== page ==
Close

Forgot your password?

Choose a newsletter




Premium access provided by ENSTA

Your premium access provided by ENSTA

Enter your email to begin

Premium access granted to you by NRC Q

You been given free premium access to Worldcrunch for 8 weeks thanks to NRC Q.

Enter your email to begin

Premium access granted to you by EM-LYON

You been given free premium access to Worldcrunch for 8 weeks thanks to EM-LYON.

Enter your email to begin

Premium access granted to you by Goldsmiths

You been given free premium access to Worldcrunch for 8 weeks thanks to Goldsmiths.

Enter your email to begin

Premium access granted to you by WorldCrunch HQ

You been given free premium access to Worldcrunch for 4 weeks thanks to WorldCrunch HQ.

Enter your email to begin

Premium access granted to you by MinnPost

You been given free premium access to Worldcrunch for 6 months thanks to MinnPost.

Enter your email to begin

Premium access granted to you by Expatica

You've been given FREE premium access to Worldcrunch

Enter your email to begin

Worldcrunch

Pyromaniac Journalism: When The Aim Of News Is To Make The News

Article illustrative image Partner logo Freedom? Responsibility? Fueling fire? The latest "double issue" from Charlie Hebdo

-Analysis-

Since the beginning of the crisis provoked by the Islamophobic film The Innocence of Muslims, the media have written about it from almost every angle: Coptic extremism, the danger of Salafism, the "arrogance" of the West, the "backwardness" of the Arab world, the shock of civilizations between the Sacred and Freedom of Speech, the difference between Shiites and Sunnis, and so on. 

In fact, they have written about everything except how this whole affair was treated by the media itself, given a boost in France by cartoons in the Charlie Hebdo weekly mocking the Muslim prophet. (On Wednesday, the magazine printed "responsible" and "irresponsible" editions - pictured above - to mock their critics)

When Egyptian television shows a video around-the-clock that was concocted by a handful of extremist Copts and fundamentalist Christians in California, when no one has ever heard of it on the banks of the Nile -- can this still be called journalism? The nonstop broadcast, followed by debates and talk shows, ended in the "desired" result: a violent demonstration in front of the American embassy by 2,000 people, not a great many in Cairo, a city of 16 million.

This pyromaniac journalism is the mirror image of the preventive journalism practiced on this side of the Mediterranean, which, during the evening of September 18, consisted of panicky alarms and a great hubbub of special editions and scary headlines announcing that trouble was coming because of cartoons in a satiric weekly that had not yet even appeared on the newsstands.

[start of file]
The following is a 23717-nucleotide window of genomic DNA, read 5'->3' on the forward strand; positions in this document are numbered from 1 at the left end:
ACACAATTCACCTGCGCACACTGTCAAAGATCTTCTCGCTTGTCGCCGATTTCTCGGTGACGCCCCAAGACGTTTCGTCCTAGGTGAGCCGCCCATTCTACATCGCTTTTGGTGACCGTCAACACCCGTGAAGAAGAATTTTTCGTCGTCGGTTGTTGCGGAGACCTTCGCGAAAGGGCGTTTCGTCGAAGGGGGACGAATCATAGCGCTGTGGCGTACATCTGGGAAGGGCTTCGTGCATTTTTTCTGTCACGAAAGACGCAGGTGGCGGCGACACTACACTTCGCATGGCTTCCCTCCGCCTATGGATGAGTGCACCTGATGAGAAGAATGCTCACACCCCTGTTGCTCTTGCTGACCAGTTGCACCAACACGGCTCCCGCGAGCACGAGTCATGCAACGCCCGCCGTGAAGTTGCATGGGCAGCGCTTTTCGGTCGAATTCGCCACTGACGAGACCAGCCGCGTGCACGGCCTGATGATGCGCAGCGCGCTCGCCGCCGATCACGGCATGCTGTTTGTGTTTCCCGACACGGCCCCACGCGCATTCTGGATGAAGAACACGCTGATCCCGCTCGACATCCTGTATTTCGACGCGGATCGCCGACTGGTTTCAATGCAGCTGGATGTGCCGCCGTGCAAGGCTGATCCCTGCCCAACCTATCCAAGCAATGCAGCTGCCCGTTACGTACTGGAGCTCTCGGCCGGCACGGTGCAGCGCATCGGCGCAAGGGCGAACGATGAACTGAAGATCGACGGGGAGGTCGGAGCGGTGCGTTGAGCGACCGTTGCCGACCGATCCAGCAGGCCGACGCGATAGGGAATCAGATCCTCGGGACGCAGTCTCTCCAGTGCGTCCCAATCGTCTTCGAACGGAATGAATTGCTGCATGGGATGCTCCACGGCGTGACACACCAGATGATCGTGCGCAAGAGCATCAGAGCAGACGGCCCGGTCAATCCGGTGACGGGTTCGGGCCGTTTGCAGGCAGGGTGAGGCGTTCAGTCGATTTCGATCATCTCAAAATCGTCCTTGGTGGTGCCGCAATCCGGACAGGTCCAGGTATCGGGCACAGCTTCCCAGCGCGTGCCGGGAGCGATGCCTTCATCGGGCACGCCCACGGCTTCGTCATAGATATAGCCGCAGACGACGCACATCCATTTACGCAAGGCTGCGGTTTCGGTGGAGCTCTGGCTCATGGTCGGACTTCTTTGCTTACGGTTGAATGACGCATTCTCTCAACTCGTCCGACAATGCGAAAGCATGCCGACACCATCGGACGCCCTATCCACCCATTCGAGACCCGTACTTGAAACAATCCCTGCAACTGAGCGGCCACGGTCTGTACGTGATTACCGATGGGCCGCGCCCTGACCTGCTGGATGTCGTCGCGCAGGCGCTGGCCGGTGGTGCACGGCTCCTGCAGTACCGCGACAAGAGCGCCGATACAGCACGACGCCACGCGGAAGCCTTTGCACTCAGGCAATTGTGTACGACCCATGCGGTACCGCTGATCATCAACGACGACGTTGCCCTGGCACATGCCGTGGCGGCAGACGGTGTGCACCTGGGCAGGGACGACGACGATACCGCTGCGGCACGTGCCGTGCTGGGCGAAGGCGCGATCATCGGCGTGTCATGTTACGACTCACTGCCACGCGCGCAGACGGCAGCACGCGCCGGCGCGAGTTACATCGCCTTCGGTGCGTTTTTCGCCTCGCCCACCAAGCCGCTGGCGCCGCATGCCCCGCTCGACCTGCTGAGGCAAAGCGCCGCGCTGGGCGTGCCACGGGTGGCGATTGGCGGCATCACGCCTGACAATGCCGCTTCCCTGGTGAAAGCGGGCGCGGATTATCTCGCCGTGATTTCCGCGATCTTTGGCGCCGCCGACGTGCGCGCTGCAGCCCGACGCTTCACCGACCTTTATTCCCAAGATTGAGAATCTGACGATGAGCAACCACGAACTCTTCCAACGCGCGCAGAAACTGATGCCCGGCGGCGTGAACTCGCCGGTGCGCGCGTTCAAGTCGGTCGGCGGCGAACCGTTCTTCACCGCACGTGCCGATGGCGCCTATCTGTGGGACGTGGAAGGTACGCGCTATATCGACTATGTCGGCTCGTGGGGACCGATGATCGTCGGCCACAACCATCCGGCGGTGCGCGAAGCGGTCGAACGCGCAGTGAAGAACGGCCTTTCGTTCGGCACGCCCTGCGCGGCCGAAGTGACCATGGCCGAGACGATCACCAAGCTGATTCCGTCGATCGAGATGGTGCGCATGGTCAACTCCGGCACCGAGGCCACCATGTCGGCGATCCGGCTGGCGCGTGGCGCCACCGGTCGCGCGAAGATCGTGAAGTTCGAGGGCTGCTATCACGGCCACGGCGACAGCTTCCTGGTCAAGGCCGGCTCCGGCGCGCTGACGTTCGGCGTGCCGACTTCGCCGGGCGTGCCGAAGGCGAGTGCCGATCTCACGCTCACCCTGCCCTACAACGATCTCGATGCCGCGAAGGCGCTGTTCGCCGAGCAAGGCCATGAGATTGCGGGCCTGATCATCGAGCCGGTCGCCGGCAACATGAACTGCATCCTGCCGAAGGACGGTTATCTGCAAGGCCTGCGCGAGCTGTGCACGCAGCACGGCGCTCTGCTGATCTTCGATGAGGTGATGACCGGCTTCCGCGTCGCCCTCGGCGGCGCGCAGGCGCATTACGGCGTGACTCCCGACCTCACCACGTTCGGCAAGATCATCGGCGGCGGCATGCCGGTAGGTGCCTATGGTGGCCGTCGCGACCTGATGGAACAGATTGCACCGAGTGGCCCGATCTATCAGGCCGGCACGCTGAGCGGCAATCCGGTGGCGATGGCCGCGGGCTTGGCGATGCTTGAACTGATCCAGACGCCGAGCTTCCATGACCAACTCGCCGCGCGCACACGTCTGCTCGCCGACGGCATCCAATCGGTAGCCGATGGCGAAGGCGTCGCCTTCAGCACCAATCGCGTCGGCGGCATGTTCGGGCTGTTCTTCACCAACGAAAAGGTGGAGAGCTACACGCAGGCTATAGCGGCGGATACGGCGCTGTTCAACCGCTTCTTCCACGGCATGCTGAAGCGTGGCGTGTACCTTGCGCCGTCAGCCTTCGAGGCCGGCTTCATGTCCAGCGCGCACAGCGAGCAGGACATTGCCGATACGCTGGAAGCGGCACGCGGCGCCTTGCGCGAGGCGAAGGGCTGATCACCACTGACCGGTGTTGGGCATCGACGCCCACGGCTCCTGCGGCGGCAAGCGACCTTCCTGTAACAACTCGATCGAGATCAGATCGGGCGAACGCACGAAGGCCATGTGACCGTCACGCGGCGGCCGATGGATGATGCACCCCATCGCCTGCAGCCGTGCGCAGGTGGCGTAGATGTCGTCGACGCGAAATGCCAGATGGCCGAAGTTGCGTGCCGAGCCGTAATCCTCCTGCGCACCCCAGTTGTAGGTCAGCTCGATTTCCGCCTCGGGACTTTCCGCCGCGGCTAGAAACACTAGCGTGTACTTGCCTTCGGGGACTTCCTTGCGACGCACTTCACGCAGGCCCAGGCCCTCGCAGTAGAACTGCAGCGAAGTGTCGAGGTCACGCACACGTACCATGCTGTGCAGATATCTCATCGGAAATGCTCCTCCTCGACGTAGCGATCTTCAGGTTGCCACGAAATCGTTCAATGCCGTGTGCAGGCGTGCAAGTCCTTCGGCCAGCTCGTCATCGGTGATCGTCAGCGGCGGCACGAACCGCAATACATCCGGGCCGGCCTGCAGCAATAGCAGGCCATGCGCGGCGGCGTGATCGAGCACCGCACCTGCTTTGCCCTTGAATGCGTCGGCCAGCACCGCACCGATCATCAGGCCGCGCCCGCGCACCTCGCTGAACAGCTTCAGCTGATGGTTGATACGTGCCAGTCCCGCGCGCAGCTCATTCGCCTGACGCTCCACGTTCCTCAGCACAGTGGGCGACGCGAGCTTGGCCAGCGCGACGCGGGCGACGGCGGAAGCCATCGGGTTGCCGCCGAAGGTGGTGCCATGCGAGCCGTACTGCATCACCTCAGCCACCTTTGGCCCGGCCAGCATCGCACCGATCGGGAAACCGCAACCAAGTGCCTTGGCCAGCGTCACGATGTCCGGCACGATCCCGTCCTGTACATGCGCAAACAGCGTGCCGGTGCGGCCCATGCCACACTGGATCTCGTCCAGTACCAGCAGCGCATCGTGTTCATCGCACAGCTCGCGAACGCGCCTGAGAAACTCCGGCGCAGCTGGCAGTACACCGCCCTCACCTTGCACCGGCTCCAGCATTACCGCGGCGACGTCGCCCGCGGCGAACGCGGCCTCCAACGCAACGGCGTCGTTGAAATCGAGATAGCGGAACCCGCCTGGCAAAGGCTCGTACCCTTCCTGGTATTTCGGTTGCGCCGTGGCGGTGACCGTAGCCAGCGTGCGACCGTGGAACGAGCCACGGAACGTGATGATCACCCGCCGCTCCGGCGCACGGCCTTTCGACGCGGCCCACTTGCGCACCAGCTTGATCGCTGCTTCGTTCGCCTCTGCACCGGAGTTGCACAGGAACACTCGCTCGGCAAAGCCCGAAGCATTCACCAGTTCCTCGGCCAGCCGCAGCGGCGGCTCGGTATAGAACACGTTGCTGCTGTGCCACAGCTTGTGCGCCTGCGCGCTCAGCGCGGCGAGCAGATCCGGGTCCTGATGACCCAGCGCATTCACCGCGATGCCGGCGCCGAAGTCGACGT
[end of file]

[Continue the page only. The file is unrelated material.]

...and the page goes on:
Predicting future events

In theory at least, consistent journalism consists of reporting facts as correctly as possible. In reality, it has largely gone off on a tangent, making predictions of future events, as expected or even unconsciously desired.

In Paris and Cairo alike, journalists announced the scandal more than they covered it, confusing a demonstration with a planned attack by al-Qaeda against the American consulate in Benghazi; demanding politicians react before trouble even started; forgetting to mention the very weak response to the appeals for protests.

The media, always looking for quantifiable facts, love to cite numbers, but it was as if the numbers suddenly made no sense. For once, the Arab world and the Western world spoke in unison. Unfortunately, there is no reason to be pleased about this.

Without handing out good or bad marks, we can point to a slippery slope, which consists of announcing events ahead of time for fear of missing them when they occur; and, in the end, by provoking these same events, for fear that they will not occur: for like Nature, the media abhor a vacuum.

Does no one remember the quasi-disappointment of commentators when the “Millennium Bug” turned out to be a flop? All that uproar over nothing, all those special reporters wasted, all those expert-predicted apocalypses harmless, all those politicians called upon to act, to announce measures and plans...

When information becomes a show, the show is at best disappointing -- but always bad.

Sign up for our weekly Global Viewpoint newsletter now


Worldcrunch brings top stories from the world's best news sources into English for the first time.

- Find out how we work
- Stay connected with our newsletter
- Try premium access for just $0.99

Want to get in touch or report a bug? Find us at info@worldcrunch.com

Load More Stories

Unlimited access to exclusive journalism, the best world news source across all your devices

Subscribe Now Photo of Worldcrunch on different devices

Your premium access to Worldcrunch is provided by

University of Central Lancashire

Please register to begin


By registering you agree to our terms of service and privacy policy.